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14 January 2020

Sarawak Energy has benefitted from a sustainability training programme which is helping the company achieve its vision to deliver reliable, renewable energy for the people of Sarawak, Malaysia.


 Pictured: IHA's Sustainability team with employees of Sarawak Energy

The state-owned energy development company and power utility is responsible for electricity generation, transmission and electricity generation, providing electricity to about three million Sarawakans in both urban and rural areas.

In the last ten years, Sarawak’s generation mix has reoriented towards renewable hydropower and away from thermal fossil fuels such as gas, coal and diesel. Its large hydropower plants include the 2,400 MW Bakun Hydroelectric Plant (HEP) and the 944 MW Murum HEP. Under development is the 1285 MW Baleh project as well as smaller hydropower projects such as the 10MW Kota 2 project.


Pictured: Mohammad Irwan Aman

“Hydropower generation has an important role that provides a foundation for Sarawak’s development by providing reliable, renewable and affordable energy, while meeting environmental and economic needs,” says Mohammad Irwan Aman, the company’s Senior Manager (Sustainability).

The company is committed to implementing and operating its hydropower projects in accordance with international good practice, he says, in order to “minimise any negative impacts and maximise positive impacts”.

To build understanding among its staff on how to incorporate sustainability principles into current and future project developments, Sarawak Energy recently enlisted IHA to provide advanced training on using the internationally recognised Hydropower Sustainability Tools to assess the social, environmental, technical and governance performance of its portfolio of hydropower projects.

The series of training workshops held in Kuching, Sarawak, explored how the suite of tools – including the Hydropower Sustainable Assessment Protocol (HSAP), Hydropower Sustainability ESG Gap Analysis Tool (HESG) and Hydropower Sustainability Guidelines on Good International Industry Practice (HGIIP) - can be used to enhance company practices.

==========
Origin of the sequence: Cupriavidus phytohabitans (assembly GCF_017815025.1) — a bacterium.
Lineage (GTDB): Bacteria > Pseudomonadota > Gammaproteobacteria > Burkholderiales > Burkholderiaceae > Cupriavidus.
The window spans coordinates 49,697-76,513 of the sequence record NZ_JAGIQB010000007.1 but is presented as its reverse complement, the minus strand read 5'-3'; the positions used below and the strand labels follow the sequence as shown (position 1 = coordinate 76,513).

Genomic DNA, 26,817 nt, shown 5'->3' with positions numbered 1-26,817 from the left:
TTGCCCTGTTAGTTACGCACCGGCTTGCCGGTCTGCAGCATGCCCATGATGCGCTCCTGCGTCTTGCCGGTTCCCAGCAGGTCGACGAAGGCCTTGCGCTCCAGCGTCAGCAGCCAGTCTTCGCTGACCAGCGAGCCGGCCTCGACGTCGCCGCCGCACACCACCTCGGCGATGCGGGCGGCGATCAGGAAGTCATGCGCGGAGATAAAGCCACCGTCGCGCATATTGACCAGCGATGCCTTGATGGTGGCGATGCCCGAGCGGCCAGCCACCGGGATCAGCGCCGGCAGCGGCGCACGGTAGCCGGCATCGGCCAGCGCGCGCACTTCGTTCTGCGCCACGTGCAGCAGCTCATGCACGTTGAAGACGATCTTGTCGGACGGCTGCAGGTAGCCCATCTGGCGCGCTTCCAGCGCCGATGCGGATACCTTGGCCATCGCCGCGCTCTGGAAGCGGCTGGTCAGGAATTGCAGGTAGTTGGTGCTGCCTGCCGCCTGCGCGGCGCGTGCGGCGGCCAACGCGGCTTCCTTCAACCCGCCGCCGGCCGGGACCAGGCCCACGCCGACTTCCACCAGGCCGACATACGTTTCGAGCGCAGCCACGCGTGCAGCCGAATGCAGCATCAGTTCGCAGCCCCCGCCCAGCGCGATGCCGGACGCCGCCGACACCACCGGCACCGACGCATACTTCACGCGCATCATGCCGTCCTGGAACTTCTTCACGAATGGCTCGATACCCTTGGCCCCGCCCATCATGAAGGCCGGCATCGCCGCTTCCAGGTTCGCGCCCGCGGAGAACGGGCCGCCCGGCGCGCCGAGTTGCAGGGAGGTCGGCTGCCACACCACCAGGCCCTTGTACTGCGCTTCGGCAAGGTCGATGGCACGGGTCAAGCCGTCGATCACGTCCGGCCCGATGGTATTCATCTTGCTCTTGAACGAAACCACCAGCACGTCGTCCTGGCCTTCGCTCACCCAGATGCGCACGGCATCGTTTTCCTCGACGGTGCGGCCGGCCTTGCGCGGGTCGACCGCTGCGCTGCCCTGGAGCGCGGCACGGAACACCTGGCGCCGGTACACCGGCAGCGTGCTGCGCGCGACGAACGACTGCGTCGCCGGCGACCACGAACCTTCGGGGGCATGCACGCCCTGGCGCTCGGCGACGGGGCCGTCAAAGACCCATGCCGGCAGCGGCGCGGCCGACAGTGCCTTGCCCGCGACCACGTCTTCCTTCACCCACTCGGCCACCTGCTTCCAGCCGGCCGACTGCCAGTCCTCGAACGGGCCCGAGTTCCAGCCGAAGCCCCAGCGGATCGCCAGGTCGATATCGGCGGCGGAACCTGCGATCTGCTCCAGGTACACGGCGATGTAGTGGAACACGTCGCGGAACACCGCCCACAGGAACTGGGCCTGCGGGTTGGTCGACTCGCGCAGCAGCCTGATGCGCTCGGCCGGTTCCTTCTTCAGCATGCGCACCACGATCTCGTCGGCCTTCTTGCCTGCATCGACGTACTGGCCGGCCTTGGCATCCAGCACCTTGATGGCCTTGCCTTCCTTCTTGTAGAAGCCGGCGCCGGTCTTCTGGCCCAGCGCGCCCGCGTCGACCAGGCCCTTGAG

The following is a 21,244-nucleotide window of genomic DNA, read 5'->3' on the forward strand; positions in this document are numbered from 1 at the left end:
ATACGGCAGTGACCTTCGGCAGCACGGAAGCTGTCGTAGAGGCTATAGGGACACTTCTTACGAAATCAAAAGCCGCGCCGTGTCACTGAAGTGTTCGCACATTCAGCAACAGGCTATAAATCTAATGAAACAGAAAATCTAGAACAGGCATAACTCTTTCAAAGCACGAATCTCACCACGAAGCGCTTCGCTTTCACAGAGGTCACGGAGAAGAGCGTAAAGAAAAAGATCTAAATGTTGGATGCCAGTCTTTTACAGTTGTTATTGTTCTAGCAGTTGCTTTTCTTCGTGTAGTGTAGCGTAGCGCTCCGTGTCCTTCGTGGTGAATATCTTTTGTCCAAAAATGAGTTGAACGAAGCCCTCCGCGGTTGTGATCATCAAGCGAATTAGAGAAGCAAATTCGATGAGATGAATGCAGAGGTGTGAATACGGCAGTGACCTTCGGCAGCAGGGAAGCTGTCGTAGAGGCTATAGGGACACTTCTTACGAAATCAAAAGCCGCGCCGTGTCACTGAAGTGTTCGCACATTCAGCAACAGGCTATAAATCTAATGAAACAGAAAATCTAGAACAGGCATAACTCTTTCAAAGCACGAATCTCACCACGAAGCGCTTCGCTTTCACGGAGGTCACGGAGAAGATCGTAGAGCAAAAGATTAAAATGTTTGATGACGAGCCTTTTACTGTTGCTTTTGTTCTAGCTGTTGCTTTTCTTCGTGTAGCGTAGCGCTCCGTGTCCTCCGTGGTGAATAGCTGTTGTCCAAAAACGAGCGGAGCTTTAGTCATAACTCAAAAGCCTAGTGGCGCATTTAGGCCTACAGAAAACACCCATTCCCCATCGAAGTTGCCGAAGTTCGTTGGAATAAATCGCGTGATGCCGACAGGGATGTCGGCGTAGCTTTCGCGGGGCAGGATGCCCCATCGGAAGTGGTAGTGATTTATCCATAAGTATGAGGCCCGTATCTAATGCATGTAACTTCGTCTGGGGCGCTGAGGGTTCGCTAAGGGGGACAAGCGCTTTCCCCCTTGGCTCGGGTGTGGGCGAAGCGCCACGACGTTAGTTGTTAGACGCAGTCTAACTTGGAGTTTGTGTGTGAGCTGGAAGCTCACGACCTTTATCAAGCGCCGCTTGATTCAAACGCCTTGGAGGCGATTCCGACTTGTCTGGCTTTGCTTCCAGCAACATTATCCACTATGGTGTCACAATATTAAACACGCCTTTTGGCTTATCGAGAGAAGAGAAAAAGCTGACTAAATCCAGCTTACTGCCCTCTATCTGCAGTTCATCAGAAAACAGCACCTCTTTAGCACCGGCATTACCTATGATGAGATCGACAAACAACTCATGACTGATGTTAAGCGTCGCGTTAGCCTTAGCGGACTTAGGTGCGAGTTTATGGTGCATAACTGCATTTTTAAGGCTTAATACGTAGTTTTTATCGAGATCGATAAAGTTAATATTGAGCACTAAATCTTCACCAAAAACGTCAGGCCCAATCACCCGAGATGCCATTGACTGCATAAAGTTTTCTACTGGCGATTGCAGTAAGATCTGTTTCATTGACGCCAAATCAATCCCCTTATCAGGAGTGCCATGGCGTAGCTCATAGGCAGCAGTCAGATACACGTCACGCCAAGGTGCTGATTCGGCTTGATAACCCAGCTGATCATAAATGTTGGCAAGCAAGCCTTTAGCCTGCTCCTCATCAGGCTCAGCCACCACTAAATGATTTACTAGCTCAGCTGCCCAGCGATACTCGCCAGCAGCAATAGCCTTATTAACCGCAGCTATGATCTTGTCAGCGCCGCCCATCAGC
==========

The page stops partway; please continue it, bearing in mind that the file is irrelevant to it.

Irwan says the company engaged IHA because of its ability to deliver a tailored training package. This training was divided into two categories for certified users and official accredited assessors.

“The Certified User Training was attended by our new batch of internal assessors, along with other staff who are directly or indirectly involved in hydropower development and operation, to introduce them to sustainable hydropower,” he says.

‘Training was an eye opener’  


 Pictured: Iswandy Sureia 


One of the trainees was Iswandy Sureia, a senior civil engineer for the Kota 2 Mini Hydro Project, who participated in the three-day Certified User Training. Despite nearly a decade’s experience with hydropower projects, he says the training was of great benefit to him.

“My primary role is to coordinate and control all phases of project execution and administration, cost, schedule and qualities of deliveries and changes of scope,” he says. “Based on my past experience, huge challenges and hurdles have been encountered from local stakeholders as there were no proper tools or guidelines to refer to. I believe with the tools in place in the business system and processes, all the problems can be minimised or eliminated.”